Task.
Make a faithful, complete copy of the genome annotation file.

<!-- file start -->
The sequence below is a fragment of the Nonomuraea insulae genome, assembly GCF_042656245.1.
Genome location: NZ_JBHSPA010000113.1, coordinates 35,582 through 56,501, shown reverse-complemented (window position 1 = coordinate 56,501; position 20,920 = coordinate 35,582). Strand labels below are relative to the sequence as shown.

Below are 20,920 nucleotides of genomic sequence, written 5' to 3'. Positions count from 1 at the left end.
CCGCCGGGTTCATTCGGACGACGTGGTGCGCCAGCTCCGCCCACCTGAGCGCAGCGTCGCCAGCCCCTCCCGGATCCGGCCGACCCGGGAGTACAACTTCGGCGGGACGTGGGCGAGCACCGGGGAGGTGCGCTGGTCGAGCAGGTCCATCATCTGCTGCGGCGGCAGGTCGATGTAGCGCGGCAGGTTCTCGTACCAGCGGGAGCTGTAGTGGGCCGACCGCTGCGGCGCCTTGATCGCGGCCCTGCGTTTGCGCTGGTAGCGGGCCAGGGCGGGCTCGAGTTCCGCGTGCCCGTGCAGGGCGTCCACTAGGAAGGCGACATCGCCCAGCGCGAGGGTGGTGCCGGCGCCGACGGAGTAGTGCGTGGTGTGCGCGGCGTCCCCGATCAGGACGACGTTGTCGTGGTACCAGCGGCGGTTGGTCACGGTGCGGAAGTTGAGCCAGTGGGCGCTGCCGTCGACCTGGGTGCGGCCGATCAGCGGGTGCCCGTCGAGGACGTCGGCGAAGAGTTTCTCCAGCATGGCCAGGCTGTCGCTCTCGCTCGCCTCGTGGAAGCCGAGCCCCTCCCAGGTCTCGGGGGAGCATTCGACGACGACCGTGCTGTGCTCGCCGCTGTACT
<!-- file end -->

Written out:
The sequence below is a fragment of the Nonomuraea insulae genome, assembly GCF_042656245.1.
Genome location: NZ_JBHSPA010000113.1, coordinates 35,582 through 56,501, shown reverse-complemented (window position 1 = coordinate 56,501; position 20,920 = coordinate 35,582). Strand labels below are relative to the sequence as shown.

Below are 20,920 nucleotides of genomic sequence, written 5' to 3'. Positions count from 1 at the left end.
CCGCCGGGTTCATTCGGACGACGTGGTGCGCCAGCTCCGCCCACCTGAGCGCAGCGTCGCCAGCCCCTCCCGGATCCGGCCGACCCGGGAGTACAACTTCGGCGGGACGTGGGCGAGCACCGGGGAGGTGCGCTGGTCGAGCAGGTCCATCATCTGCTGCGGCGGCAGGTCGATGTAGCGCGGCAGGTTCTCGTACCAGCGGGAGCTGTAGTGGGCCGACCGCTGCGGCGCCTTGATCGCGGCCCTGCGTTTGCGCTGGTAGCGGGCCAGGGCGGGCTCGAGTTCCGCGTGCCCGTGCAGGGCGTCCACTAGGAAGGCGACATCGCCCAGCGCGAGGGTGGTGCCGGCGCCGACGGAGTAGTGCGTGGTGTGCGCGGCGTCCCCGATCAGGACGACGTTGTCGTGGTACCAGCGGCGGTTGGTCACGGTGCGGAAGTTGAGCCAGTGGGCGCTGCCGTCGACCTGGGTGCGGCCGATCAGCGGGTGCCCGTCGAGGACGTCGGCGAAGAGTTTCTCCAGCATGGCCAGGCTGTCGCTCTCGCTCGCCTCGTGGAAGCCGAGCCCCTCCCAGGTCTCGGGGGAGCATTCGACGACGACCGTGCTGTGCTCGCCGCTGTACT